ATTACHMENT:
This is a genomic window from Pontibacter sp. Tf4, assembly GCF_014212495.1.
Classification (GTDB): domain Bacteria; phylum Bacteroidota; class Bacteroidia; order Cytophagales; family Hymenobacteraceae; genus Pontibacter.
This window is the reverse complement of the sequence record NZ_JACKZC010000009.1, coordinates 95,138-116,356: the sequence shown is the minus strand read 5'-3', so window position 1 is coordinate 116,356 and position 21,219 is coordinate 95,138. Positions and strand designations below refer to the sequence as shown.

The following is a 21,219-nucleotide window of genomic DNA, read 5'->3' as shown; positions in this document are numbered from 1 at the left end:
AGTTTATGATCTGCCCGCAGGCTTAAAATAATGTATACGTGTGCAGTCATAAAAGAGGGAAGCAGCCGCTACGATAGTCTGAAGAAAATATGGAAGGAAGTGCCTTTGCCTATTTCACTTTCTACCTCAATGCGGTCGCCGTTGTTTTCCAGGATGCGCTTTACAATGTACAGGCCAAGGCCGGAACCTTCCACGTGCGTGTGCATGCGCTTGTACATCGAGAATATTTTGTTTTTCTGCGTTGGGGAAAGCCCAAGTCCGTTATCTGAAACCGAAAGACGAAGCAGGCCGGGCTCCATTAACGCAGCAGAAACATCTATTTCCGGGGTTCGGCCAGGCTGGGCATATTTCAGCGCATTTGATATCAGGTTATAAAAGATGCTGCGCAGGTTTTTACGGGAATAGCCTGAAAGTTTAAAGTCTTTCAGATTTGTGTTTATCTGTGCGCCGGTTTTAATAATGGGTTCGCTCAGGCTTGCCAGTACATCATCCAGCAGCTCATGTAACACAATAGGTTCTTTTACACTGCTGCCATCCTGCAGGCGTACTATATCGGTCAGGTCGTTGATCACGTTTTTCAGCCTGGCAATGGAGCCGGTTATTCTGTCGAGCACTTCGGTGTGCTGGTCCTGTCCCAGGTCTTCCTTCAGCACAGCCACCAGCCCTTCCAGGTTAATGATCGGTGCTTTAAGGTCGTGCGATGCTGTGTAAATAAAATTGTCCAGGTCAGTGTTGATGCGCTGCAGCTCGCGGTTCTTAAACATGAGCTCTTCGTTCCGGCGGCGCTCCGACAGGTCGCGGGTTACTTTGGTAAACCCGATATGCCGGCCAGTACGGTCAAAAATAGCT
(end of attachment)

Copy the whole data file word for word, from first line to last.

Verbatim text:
This is a genomic window from Pontibacter sp. Tf4, assembly GCF_014212495.1.
Classification (GTDB): domain Bacteria; phylum Bacteroidota; class Bacteroidia; order Cytophagales; family Hymenobacteraceae; genus Pontibacter.
This window is the reverse complement of the sequence record NZ_JACKZC010000009.1, coordinates 95,138-116,356: the sequence shown is the minus strand read 5'-3', so window position 1 is coordinate 116,356 and position 21,219 is coordinate 95,138. Positions and strand designations below refer to the sequence as shown.

The following is a 21,219-nucleotide window of genomic DNA, read 5'->3' as shown; positions in this document are numbered from 1 at the left end:
AGTTTATGATCTGCCCGCAGGCTTAAAATAATGTATACGTGTGCAGTCATAAAAGAGGGAAGCAGCCGCTACGATAGTCTGAAGAAAATATGGAAGGAAGTGCCTTTGCCTATTTCACTTTCTACCTCAATGCGGTCGCCGTTGTTTTCCAGGATGCGCTTTACAATGTACAGGCCAAGGCCGGAACCTTCCACGTGCGTGTGCATGCGCTTGTACATCGAGAATATTTTGTTTTTCTGCGTTGGGGAAAGCCCAAGTCCGTTATCTGAAACCGAAAGACGAAGCAGGCCGGGCTCCATTAACGCAGCAGAAACATCTATTTCCGGGGTTCGGCCAGGCTGGGCATATTTCAGCGCATTTGATATCAGGTTATAAAAGATGCTGCGCAGGTTTTTACGGGAATAGCCTGAAAGTTTAAAGTCTTTCAGATTTGTGTTTATCTGTGCGCCGGTTTTAATAATGGGTTCGCTCAGGCTTGCCAGTACATCATCCAGCAGCTCATGTAACACAATAGGTTCTTTTACACTGCTGCCATCCTGCAGGCGTACTATATCGGTCAGGTCGTTGATCACGTTTTTCAGCCTGGCAATGGAGCCGGTTATTCTGTCGAGCACTTCGGTGTGCTGGTCCTGTCCCAGGTCTTCCTTCAGCACAGCCACCAGCCCTTCCAGGTTAATGATCGGTGCTTTAAGGTCGTGCGATGCTGTGTAAATAAAATTGTCCAGGTCAGTGTTGATGCGCTGCAGCTCGCGGTTCTTAAACATGAGCTCTTCGTTCCGGCGGCGCTCCGACAGGTCGCGGGTTACTTTGGTAAACCCGATATGCCGGCCAGTACGGTCAAAAATAGCT